I hated Wal-Mart immediately. It was too bright, too big, smelled of fart and tube sock and with my inebriation the whole station hummed with abandoned hope and the hex of discounted feminine hygiene products. It was late, like almost midnight, a Thursday, and there were families with little kids shuffling around. That questionable account was only marred by the seeming gangs that were at hand. No seriously. Like by hardware, there was a gaggle of Crip looking dudes all dressed in blue, but over by electronics, there was a mess of guys all donning red. Was...was there going to be a rumble? In a Wal-Mart?

Luckily my friends found what they needed and we exited before any proverbial poo went down. But it took a while. There were at least twenty cashier stations but only two cashiers were seen. The lines at that Wal-Mart at midnight, the Thursday before Xmas 2006 were serpentine and dispiriting. 

It was then that I knew I was not a fan of this or any Wal-Mart. 

The surviving business in Amphi Plaza

Okay, yes, I have been to Wal-Mart's after that experience. How can you not? If your garden hose breaks, which it does after lots of use and surviving Tucson's brutal summers, you can either go to another big box store or go to Wal-Mart and get it for half the cost. Still though...that place gives me panic attacks. 

Now they want to build a "neighborhood" Wal-Mart (which is essentially a super supermarket) in my neighborhood and I have a sinking feeling this move is going to change the landscape of midtown Tucson, for better or for worse.

On top of the threat of the retail giant, lots of old homes and crappy apartments midtown are getting torn down to make way for mildly pricey condos. When I'm out working in the garden or just hanging out with Lil' Poundcake (our cat) on the patio, I can hear the pounding of hammers, the beep beep's of reversing power vehicles and the smell of freshly laid tar. 

Now, I'm not trying to sound like a curmudgeon-y old man that just don't like change 'cuz it confuses me and, well, why can't things just stay the same? If it aint broke, don't fix it! I was doin' just fine with those meth labs up the street...why tear 'em down? Stupid progress! Where's my Activia?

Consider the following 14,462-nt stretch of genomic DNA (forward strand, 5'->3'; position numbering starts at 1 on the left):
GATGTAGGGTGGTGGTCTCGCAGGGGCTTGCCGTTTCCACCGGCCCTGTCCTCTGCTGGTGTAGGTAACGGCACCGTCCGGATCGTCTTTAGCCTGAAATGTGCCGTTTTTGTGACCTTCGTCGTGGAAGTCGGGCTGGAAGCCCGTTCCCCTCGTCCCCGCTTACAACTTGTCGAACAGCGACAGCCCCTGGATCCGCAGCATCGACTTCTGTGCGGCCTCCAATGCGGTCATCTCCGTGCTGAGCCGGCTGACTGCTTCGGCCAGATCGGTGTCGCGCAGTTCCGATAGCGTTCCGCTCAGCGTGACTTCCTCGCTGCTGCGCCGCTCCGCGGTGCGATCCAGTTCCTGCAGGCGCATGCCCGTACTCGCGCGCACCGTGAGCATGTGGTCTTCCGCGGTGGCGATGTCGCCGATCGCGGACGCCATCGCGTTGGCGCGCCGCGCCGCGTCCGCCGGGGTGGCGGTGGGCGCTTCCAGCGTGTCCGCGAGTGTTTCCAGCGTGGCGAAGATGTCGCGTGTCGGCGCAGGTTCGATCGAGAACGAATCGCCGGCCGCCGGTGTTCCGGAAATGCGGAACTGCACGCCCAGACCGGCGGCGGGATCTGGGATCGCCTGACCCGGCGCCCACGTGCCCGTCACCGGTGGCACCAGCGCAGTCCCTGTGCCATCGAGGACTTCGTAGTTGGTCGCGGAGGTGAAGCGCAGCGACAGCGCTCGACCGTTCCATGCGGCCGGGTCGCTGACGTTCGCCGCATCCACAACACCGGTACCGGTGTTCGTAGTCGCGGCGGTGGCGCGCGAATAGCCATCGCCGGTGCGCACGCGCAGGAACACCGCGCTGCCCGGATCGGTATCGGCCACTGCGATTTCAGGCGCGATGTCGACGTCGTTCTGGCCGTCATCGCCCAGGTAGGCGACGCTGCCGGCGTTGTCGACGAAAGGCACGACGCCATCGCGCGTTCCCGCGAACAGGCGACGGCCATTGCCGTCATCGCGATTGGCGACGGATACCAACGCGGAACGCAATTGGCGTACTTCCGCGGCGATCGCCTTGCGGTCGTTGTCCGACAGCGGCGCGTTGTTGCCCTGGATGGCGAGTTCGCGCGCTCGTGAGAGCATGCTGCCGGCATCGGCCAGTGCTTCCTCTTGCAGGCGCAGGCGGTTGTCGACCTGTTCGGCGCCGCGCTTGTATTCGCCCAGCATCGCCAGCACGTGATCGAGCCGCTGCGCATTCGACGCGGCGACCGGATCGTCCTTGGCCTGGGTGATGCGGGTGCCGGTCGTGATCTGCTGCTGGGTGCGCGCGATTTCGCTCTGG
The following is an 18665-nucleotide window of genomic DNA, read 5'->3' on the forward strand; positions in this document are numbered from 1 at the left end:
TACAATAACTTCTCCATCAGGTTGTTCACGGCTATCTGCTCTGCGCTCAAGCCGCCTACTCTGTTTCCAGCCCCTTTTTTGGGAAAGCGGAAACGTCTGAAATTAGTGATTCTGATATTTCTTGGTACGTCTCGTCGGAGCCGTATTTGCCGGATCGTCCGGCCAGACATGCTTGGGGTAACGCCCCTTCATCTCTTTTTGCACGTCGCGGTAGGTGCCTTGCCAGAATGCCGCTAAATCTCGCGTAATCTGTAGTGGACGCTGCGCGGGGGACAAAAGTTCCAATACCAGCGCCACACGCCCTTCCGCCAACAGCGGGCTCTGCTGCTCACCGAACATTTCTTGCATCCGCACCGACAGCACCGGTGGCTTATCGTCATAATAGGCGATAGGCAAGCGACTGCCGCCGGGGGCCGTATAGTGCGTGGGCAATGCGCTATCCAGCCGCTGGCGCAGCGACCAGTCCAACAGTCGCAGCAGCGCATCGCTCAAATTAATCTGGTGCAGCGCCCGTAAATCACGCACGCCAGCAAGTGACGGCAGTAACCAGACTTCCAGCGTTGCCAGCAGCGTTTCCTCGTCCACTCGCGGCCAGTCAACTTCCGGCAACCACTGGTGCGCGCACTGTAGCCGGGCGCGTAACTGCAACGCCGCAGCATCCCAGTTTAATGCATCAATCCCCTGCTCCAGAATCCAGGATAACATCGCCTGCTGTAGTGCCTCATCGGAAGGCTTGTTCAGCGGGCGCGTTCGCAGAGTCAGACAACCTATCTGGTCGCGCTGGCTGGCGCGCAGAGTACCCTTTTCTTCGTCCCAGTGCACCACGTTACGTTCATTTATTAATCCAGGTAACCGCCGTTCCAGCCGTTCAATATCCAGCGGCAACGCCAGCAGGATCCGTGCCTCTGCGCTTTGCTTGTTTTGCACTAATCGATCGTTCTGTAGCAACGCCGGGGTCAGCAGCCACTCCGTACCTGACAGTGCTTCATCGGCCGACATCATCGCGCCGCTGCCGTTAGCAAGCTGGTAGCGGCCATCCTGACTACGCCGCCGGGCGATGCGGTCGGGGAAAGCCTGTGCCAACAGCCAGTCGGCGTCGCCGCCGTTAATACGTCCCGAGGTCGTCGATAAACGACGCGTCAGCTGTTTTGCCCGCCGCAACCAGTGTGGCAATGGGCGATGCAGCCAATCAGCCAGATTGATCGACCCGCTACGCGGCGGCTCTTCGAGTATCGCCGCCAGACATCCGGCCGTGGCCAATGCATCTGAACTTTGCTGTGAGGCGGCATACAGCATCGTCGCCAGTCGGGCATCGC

No. What I am saying here is that the little universe that is the square area of 1st Ave / Prince / Campbell / Grant is going to be a lot different in a few short years. Thing is, we like our little hidden cabin in the middle of all this. It's cheap, it's near everything and best of all it's fairly quiet. But with all this development, we fear of rent hikes or even getting bought out. What's going to happen to La Botana, which has one of my favorite burritos in Tucson (I'll touch on that in a future Homeskillet), that sits on the corner of Amphi Plaza, right where the neighborhood Wal-Mart is proposing to call home? Will it endure or will it become a Starbucks? I'll really miss their Percheron and their queso blanco if it does. 

But I'm getting ahead of myself. The long area of dead stores in the fading Amphi Plaza still sits in quasi memorial, a testimony to dusty ideas and failed trials of the past. Except Food City.

That place was awesome. That is something I am still dealing with. 

The stretch of the old Food City and various other abandoned business

It's just sad to walk or drive by the crumbling facade of that Food City, my old go to spot for produce and Mexican fare, just a short distance from home. All the signage is gone, all that's left is good memories...except, much like Wal-Mart, there was always like a dozen check out depots but only three staff members manning them. So, yeah, I often stood there with my blue basket full, listening to the hopping musica over the crackling speakers and being on the constant lookout for a possible cashier opening up that I can quickly dive into. But that rarely came. When the texts from She-Ra would come asking what's the hold up, all I could do was answer back "Foo Shi**y" and she would understand. 

All I want to do now is thank Food City for being there for us for so long and your graffiti'd husk is but a reminder of things moving in that could be a boon or a bust for our immediate community. It's great to see Tucson moving up and moving on to newer and bigger prospects, but I hope the new kids that do step in are cool. Because if you're cool, we're cool. But if you're not cool, well...

Don't make me turn into that crusty old man. I'm too young and I'm just not ready for that Activia stuff. 

Unless you have it on sale. 

Then... Well, let's just say we'll see what happens. 


Thank you Food City, sorry to see you go
Camera and Typing
"Metal" Mark Whittaker
First Day of February, 2016

Metal Influence:

1 comment:

  1. It's true that some changes in life are very hard to accept. Specially, when it comes to things which have a nostalgic feeling attached to it.